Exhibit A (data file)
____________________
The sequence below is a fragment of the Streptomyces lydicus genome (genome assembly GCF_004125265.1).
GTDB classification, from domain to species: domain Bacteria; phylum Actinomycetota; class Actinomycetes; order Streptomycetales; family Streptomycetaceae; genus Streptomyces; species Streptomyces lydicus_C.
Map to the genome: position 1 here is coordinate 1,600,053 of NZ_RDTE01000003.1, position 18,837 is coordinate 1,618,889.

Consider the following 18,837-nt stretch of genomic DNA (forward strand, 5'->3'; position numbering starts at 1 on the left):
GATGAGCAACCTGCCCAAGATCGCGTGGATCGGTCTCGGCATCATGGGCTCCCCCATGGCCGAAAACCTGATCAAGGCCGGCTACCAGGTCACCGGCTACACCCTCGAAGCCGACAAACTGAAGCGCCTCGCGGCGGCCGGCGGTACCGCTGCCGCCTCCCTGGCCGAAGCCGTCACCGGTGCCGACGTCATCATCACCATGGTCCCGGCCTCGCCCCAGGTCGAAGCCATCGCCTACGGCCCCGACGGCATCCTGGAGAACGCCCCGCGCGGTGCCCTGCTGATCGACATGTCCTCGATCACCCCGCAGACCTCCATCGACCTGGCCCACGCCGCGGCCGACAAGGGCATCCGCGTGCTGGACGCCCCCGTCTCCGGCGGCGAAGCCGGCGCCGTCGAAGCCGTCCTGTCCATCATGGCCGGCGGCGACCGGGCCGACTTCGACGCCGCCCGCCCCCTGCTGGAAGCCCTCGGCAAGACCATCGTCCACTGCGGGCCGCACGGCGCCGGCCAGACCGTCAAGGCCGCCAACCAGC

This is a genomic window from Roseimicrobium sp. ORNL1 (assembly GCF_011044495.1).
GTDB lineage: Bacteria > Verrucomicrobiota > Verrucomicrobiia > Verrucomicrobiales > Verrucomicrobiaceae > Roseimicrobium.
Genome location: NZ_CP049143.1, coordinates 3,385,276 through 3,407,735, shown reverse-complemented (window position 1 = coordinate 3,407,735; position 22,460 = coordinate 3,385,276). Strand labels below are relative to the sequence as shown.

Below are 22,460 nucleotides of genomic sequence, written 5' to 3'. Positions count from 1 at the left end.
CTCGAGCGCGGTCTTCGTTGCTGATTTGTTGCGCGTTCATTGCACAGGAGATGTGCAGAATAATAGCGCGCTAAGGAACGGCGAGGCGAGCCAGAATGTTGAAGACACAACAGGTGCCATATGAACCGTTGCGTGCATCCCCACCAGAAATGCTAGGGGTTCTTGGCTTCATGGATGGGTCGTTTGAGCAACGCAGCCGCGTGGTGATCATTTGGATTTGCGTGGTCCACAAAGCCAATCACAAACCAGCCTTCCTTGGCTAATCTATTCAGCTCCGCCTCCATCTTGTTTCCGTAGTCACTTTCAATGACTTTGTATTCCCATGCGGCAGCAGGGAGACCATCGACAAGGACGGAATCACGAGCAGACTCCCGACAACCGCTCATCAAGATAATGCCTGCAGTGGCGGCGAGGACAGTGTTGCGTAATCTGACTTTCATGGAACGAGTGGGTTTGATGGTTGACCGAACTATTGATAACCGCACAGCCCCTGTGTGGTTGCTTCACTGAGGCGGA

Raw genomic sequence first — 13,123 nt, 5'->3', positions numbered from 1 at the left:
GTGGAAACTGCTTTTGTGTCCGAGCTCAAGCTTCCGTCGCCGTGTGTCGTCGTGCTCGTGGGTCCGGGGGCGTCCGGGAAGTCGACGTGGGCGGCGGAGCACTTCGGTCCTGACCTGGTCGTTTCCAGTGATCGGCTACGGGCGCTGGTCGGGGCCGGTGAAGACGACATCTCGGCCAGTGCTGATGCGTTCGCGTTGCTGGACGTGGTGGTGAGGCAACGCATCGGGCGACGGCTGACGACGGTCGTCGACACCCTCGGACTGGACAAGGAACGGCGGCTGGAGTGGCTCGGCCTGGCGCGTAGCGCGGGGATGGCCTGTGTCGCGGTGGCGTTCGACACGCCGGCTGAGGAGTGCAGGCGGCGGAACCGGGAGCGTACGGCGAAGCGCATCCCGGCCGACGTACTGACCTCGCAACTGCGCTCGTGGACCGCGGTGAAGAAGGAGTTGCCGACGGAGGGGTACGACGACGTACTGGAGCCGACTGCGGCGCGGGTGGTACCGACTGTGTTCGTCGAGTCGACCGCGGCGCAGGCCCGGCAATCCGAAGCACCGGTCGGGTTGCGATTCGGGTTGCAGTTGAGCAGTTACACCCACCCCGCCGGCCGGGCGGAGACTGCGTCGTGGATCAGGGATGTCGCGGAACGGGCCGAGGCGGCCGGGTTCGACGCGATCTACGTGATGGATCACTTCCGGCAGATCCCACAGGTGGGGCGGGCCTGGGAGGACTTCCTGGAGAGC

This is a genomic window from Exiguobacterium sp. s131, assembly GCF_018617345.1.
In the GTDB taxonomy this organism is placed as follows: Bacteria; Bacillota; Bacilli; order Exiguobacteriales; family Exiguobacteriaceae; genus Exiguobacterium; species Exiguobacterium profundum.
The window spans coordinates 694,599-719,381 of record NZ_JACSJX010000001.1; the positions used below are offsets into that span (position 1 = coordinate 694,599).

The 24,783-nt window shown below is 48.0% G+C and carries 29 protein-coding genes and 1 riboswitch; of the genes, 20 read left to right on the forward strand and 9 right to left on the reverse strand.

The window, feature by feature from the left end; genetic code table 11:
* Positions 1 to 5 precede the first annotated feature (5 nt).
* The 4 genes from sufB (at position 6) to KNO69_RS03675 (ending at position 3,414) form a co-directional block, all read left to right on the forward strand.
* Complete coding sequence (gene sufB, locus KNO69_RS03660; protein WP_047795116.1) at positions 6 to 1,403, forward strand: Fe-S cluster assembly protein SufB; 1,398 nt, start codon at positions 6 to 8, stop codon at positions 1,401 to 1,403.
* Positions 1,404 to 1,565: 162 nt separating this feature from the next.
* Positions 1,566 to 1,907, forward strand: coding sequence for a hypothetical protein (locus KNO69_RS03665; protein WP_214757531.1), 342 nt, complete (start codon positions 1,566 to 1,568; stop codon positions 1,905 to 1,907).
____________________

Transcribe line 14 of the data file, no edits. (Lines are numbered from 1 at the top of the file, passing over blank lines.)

In the GTDB taxonomy this organism is placed as follows: Bacteria; Bacillota; Bacilli; order Exiguobacteriales; family Exiguobacteriaceae; genus Exiguobacterium; species Exiguobacterium profundum.